Forget piracy law until iiNet's over: Telstra

Summary:Telco giant Telstra has asked the government to keep potential reviews of policy surrounding copyright infringement off the table until a court case being heard on the matter is completed.

Telco giant Telstra has asked the government to keep potential reviews of policy surrounding copyright infringement off the table until a court case being heard on the matter is completed.

The request came as part of a response to the terms of reference for a review of communications and media regulations in Australia published by Communications Minister Stephen Conroy in December. The review aims to address the changing nature of media and communications since the 1990s as a result of technological advancements.

In its submission, the telco argued that policy should not be considered while the legal action brought against fellow telco iiNet by Australian Federation Against Copyright Theft (AFACT) over alleged copyright infringement was still in the courts.

"While this litigation is on foot, the ability of industry participants involved in this legal action to fully participate in policy development processes is constrained," the telco said in its submission.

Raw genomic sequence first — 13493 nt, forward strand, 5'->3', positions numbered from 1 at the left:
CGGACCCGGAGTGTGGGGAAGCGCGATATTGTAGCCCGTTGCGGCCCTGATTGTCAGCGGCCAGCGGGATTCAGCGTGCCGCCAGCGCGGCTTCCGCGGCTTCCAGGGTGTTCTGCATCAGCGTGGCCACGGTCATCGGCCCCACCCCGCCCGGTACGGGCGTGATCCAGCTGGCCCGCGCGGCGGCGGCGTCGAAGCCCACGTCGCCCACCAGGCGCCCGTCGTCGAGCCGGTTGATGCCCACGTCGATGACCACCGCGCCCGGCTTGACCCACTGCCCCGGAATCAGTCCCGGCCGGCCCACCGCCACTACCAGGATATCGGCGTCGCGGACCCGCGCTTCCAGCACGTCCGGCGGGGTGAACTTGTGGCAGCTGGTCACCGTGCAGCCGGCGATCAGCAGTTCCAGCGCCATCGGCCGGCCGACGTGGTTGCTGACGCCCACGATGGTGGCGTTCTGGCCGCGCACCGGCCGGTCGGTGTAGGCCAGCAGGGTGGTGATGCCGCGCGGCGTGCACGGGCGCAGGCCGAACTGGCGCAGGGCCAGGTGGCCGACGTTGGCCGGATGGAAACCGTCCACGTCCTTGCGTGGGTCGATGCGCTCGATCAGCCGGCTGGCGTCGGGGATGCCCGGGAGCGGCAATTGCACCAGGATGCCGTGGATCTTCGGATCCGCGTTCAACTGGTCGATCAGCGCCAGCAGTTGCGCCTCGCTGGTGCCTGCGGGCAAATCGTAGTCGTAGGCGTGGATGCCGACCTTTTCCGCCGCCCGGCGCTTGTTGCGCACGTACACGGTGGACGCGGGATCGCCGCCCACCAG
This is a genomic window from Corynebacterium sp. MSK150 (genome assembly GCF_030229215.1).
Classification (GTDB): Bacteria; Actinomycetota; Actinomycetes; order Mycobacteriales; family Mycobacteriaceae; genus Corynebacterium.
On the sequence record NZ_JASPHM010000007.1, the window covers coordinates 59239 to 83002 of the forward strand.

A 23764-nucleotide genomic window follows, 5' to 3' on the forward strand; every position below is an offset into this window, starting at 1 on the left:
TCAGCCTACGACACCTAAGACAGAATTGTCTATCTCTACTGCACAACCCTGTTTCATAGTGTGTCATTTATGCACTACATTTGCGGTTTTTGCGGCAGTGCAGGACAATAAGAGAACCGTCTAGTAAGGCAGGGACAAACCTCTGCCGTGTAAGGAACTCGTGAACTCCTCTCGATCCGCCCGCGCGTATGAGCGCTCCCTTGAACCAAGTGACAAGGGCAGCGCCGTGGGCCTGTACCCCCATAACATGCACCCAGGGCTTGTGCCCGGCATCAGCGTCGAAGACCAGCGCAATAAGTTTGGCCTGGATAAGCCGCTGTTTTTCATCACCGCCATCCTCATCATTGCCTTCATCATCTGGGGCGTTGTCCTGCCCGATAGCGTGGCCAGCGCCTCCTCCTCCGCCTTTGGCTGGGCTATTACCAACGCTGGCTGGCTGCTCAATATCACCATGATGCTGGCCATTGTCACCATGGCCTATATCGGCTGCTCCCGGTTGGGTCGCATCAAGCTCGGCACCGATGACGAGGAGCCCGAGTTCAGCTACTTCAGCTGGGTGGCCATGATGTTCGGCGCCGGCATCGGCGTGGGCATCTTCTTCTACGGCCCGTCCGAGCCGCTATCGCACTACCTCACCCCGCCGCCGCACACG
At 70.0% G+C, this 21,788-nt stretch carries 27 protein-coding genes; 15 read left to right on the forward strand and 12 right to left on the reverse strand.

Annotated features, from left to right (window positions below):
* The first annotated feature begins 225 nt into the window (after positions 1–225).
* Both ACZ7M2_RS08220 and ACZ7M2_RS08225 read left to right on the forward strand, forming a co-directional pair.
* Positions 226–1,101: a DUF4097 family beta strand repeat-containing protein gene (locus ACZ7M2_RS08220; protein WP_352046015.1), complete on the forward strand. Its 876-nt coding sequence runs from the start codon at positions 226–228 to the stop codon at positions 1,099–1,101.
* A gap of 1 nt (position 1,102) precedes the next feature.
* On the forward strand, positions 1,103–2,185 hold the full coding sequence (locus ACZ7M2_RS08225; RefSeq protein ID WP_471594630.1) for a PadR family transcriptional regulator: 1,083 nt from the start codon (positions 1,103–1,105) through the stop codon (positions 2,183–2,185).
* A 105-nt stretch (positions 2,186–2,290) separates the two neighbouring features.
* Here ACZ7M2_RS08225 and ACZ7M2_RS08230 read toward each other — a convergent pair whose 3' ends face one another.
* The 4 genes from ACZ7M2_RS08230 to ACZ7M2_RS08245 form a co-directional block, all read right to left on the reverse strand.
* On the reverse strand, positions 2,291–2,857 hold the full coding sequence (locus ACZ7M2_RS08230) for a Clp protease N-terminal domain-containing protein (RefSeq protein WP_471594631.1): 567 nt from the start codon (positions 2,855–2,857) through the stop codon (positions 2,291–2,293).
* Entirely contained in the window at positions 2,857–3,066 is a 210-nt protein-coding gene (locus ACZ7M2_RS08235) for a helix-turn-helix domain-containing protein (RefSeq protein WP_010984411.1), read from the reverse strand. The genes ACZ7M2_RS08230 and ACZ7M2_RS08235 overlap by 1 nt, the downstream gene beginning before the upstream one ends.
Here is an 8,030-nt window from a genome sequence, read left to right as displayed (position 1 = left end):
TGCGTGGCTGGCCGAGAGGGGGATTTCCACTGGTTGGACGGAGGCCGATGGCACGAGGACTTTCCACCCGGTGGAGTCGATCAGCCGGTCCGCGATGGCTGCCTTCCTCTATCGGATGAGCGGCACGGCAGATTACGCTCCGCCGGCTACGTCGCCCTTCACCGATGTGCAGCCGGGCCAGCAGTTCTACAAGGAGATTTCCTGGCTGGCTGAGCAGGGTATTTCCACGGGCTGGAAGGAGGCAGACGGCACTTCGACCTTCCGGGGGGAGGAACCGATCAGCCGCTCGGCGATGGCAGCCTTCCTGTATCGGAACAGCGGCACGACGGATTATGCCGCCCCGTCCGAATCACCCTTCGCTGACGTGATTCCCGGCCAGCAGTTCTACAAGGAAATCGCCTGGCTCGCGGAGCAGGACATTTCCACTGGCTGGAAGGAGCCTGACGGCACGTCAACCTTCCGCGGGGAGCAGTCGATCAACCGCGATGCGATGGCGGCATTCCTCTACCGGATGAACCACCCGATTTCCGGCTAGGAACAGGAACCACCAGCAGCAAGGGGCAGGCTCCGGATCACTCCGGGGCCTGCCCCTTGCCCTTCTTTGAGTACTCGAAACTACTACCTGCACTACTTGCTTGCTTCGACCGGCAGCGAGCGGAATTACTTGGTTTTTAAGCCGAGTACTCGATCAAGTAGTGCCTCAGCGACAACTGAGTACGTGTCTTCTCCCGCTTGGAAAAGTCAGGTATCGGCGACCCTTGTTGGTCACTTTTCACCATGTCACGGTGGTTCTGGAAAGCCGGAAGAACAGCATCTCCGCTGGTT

Federal court judges have yet to hand down a decision on AFACT's appeal of the original ruling in iiNet's favour. Regardless of the outcome, it is expected that the matter will be appealed to the High Court.

Telstra said that the industry was awaiting the outcome of the case before developing its own industry standards to respond to copyright infringement.

"Telstra believes that this issue is better dealt with by seeking an industry-led consensus between copyright owners and [internet service providers] once the litigation is resolved and submits that as such, the issue of online intellectual property infringement should be explicitly excluded from consideration under the Convergence Review," Telstra said.

In AFACT's own submission to the terms of the review, the organisation said that Australians had a "strong preference" for peer-to-peer piracy websites such as The Pirate Bay.

In Telstra's submission, the telco has also requested that any potential examination of spectrum licensing as part of the review should not delay the allocation of the 700MHz and 2.5GHz spectrum, expected to be auctioned off in 2012.

Topics: Piracy, Government : AU, Legal, Security, Telcos, Telstra

About

Armed with a degree in Computer Science and a Masters in Journalism, Josh keeps a close eye on the telecommunications industry, the National Broadband Network, and all the goings on in government IT.

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